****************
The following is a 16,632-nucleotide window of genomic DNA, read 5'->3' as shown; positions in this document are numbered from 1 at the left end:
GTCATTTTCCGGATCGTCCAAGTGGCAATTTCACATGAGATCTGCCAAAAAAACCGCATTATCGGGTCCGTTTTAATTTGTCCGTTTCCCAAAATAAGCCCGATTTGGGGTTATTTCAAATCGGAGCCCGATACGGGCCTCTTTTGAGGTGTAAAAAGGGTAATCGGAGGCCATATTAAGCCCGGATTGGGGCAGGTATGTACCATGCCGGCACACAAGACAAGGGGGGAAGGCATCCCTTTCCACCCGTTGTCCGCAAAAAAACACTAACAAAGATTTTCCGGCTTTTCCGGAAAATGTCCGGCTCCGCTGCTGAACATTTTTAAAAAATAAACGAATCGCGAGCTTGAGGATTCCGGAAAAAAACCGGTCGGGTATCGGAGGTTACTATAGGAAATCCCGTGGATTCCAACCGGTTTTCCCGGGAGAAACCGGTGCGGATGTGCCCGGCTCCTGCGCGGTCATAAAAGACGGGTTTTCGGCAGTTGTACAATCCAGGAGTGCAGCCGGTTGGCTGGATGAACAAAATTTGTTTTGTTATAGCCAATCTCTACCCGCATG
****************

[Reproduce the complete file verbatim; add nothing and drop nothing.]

The following is a 16,632-nucleotide window of genomic DNA, read 5'->3' as shown; positions in this document are numbered from 1 at the left end:
GTCATTTTCCGGATCGTCCAAGTGGCAATTTCACATGAGATCTGCCAAAAAAACCGCATTATCGGGTCCGTTTTAATTTGTCCGTTTCCCAAAATAAGCCCGATTTGGGGTTATTTCAAATCGGAGCCCGATACGGGCCTCTTTTGAGGTGTAAAAAGGGTAATCGGAGGCCATATTAAGCCCGGATTGGGGCAGGTATGTACCATGCCGGCACACAAGACAAGGGGGGAAGGCATCCCTTTCCACCCGTTGTCCGCAAAAAAACACTAACAAAGATTTTCCGGCTTTTCCGGAAAATGTCCGGCTCCGCTGCTGAACATTTTTAAAAAATAAACGAATCGCGAGCTTGAGGATTCCGGAAAAAAACCGGTCGGGTATCGGAGGTTACTATAGGAAATCCCGTGGATTCCAACCGGTTTTCCCGGGAGAAACCGGTGCGGATGTGCCCGGCTCCTGCGCGGTCATAAAAGACGGGTTTTCGGCAGTTGTACAATCCAGGAGTGCAGCCGGTTGGCTGGATGAACAAAATTTGTTTTGTTATAGCCAATCTCTACCCGCATG